Months and months ago, M (a.k.a. Nom Nom Paleo) bought tickets for the inaugural Ancestral Health Symposium at UCLA. Organized by the brand-spankin'-new non-profit Ancestral Health Society, the sold-out Symposium was described by Loren Cordain as "the Woodstock of Evolutionary Medicine" -- an apt description, given the collection of eminent scientists, educators, authors and bloggers who gathered to discuss health, nutrition and fitness from the perspective of evolutionary biology.
Still, I prefer to call it "The League of Paleo Superheroes." Seriously -- it was like Comic-Con for us Paleo nerds.
M and I hit the road on Thursday, driving down to L.A. from the Bay Area in time to catch dinner at Animal with the awesome and trading-card-famous Melicious of The Clothes Make The Girl, her talented and dryly funny husband Dave, and the dynamic super-duo behind the Whole9, Melissa and Dallas.
(Click on any of the images below to enlarge.)
We ate just about everything on the menu. And no, I'm not kidding. (See M's rundown of the food here.)
I can't say enough good stuff about these guys -- their warmth, wit, charisma and humor are off the charts (as is their ability to gobble up various animal parts with abandon).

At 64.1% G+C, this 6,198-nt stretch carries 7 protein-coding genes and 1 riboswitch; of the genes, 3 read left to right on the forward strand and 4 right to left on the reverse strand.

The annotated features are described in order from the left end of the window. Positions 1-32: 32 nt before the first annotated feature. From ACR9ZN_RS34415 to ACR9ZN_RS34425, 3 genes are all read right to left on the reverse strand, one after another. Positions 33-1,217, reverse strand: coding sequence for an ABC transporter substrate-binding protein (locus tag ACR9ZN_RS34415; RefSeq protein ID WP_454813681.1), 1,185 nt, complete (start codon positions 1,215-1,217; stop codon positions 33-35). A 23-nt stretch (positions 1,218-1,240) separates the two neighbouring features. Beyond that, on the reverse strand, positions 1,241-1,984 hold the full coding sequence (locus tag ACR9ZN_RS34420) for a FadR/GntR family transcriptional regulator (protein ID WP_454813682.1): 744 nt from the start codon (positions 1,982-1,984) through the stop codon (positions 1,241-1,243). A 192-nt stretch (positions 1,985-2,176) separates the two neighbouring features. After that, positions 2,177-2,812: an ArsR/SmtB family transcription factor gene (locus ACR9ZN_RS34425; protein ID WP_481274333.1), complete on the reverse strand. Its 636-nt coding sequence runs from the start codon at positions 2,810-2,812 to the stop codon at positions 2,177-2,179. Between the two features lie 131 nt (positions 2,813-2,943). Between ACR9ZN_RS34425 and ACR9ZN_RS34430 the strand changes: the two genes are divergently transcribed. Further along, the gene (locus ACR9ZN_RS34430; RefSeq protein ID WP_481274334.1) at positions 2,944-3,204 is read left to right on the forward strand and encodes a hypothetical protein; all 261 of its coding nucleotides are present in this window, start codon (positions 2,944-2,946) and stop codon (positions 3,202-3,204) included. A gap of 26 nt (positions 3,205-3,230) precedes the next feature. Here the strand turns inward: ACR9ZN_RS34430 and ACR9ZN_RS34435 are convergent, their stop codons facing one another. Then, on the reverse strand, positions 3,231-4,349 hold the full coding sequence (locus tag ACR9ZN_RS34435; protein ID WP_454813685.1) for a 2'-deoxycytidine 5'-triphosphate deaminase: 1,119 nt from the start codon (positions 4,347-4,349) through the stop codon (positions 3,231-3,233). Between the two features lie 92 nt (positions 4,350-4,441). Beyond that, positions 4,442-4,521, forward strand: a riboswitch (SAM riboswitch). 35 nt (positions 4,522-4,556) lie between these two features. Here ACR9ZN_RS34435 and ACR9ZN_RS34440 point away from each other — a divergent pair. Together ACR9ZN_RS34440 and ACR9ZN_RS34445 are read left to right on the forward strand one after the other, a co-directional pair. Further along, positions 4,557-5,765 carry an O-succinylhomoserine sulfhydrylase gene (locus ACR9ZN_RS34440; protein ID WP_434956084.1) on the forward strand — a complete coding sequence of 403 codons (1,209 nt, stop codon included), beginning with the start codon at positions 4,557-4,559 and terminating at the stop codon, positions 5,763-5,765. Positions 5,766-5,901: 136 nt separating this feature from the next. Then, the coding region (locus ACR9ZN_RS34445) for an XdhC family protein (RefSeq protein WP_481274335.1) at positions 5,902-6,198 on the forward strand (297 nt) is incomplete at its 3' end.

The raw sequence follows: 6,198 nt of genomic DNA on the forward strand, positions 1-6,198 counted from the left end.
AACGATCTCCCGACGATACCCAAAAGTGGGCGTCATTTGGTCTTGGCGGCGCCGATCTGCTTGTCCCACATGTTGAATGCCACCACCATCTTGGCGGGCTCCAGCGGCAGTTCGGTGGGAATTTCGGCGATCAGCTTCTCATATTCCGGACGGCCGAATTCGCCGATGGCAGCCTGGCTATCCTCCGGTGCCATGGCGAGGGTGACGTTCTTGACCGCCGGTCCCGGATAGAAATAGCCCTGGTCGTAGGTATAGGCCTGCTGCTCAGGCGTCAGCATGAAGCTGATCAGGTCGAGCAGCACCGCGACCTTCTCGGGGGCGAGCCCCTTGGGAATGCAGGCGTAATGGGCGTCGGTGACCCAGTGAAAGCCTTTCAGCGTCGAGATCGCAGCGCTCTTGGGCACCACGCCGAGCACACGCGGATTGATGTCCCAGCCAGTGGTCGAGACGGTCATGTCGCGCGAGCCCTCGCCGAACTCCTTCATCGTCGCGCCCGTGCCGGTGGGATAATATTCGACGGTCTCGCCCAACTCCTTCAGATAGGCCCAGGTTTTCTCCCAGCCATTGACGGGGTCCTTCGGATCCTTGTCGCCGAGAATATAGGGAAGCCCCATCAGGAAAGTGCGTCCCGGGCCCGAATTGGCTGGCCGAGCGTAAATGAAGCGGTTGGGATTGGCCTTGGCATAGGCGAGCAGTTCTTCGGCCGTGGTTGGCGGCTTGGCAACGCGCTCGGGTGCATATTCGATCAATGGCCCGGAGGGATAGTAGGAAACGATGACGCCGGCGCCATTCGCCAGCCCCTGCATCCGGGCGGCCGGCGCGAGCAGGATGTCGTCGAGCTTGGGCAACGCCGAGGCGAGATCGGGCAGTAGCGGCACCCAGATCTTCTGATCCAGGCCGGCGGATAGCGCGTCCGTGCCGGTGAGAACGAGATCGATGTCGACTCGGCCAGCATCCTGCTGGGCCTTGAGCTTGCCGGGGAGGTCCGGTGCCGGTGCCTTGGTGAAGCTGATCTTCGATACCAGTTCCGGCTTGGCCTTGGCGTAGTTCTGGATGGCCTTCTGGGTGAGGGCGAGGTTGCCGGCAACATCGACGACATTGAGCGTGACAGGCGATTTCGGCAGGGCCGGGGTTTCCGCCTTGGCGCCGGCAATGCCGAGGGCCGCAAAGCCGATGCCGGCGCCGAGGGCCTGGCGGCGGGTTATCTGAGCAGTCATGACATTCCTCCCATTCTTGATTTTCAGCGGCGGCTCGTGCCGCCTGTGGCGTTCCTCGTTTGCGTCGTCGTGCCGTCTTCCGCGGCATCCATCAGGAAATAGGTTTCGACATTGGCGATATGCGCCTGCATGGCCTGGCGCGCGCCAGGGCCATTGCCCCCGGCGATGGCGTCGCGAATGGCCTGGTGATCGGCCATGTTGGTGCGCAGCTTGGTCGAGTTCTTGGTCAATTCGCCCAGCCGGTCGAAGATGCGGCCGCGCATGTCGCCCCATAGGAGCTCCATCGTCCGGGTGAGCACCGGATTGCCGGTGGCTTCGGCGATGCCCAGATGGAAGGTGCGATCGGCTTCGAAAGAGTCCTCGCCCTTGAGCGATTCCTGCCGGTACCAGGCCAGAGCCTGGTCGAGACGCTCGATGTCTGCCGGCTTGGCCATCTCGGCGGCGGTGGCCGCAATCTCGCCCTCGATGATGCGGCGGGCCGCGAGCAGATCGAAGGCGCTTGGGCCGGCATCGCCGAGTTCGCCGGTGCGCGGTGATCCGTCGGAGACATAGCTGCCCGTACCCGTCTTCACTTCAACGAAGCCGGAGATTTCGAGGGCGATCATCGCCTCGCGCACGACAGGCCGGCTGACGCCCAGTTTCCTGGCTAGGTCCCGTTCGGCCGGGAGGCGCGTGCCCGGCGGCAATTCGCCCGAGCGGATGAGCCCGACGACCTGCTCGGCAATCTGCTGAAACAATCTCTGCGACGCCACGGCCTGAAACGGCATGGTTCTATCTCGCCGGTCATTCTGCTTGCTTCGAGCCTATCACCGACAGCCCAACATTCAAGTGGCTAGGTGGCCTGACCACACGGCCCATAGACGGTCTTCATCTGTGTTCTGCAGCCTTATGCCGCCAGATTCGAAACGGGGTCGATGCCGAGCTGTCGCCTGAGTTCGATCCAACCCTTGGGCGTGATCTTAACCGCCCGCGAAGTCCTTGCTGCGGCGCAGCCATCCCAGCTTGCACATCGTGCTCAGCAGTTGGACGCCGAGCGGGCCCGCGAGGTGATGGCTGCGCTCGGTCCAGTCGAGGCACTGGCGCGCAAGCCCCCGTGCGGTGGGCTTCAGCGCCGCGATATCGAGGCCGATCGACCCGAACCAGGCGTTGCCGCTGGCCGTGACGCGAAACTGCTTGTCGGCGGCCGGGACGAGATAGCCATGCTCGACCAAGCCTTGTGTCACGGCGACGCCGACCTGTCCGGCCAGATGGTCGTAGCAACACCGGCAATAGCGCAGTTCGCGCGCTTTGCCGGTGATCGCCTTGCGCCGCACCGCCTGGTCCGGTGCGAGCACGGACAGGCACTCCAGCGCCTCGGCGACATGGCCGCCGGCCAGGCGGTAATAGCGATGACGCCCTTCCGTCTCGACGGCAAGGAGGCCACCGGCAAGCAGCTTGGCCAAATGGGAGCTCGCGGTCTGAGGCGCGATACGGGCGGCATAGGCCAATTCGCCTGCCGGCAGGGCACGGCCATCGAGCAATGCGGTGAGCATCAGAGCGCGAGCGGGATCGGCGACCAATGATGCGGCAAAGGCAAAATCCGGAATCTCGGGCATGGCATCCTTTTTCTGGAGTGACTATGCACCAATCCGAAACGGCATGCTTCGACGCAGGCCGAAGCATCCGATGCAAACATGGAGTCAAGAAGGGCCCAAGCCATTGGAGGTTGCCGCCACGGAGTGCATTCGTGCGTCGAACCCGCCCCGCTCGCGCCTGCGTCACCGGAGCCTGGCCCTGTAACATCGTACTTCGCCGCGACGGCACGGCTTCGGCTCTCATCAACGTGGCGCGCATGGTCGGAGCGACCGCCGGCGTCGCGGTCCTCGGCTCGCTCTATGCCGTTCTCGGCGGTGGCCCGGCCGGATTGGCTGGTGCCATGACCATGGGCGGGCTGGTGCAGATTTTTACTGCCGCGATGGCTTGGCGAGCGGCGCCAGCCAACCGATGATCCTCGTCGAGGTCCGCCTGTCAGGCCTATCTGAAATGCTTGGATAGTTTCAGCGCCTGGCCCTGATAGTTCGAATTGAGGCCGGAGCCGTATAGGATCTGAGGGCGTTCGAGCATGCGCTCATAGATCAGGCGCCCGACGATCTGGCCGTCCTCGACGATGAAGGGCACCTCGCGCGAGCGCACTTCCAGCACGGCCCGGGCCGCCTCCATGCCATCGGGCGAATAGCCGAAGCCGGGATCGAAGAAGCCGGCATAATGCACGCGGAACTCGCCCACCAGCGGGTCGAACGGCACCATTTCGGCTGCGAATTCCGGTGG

In case you're wondering, we all ate stuff that was less than Paleo -- Melissa and Dallas included. (Sadly, corn tortillas weren't on the menu.) And yet they somehow made it to UCLA's Ackerman Ballroom (the main venue for the Symposium) bright and early the next morning, looking fine and dandy and not at all effed up from their eff-off meal.
We were feeling pretty excited about the start of the Symposium, too, as evidenced by M's big grin:
After we got ourselves registered, we ran into more of our Paleo super-pals, like Chowstalker's Patty and her husband, Ron...
...and our ridiculously talented friends responsible for The Food Lovers Primal Palate, Bill & Haley. We think the world of these guys.
After opening remarks by UCLA's Aaron Blaisdell, the President of the Ancestral Health Society, Boyd Eaton delivered the keynote. Over a quarter-century ago, Eaton co-authored a pioneering paper in the New England Journal of Medicine that helped launch the Paleo movement, and will always command respect as a pioneer.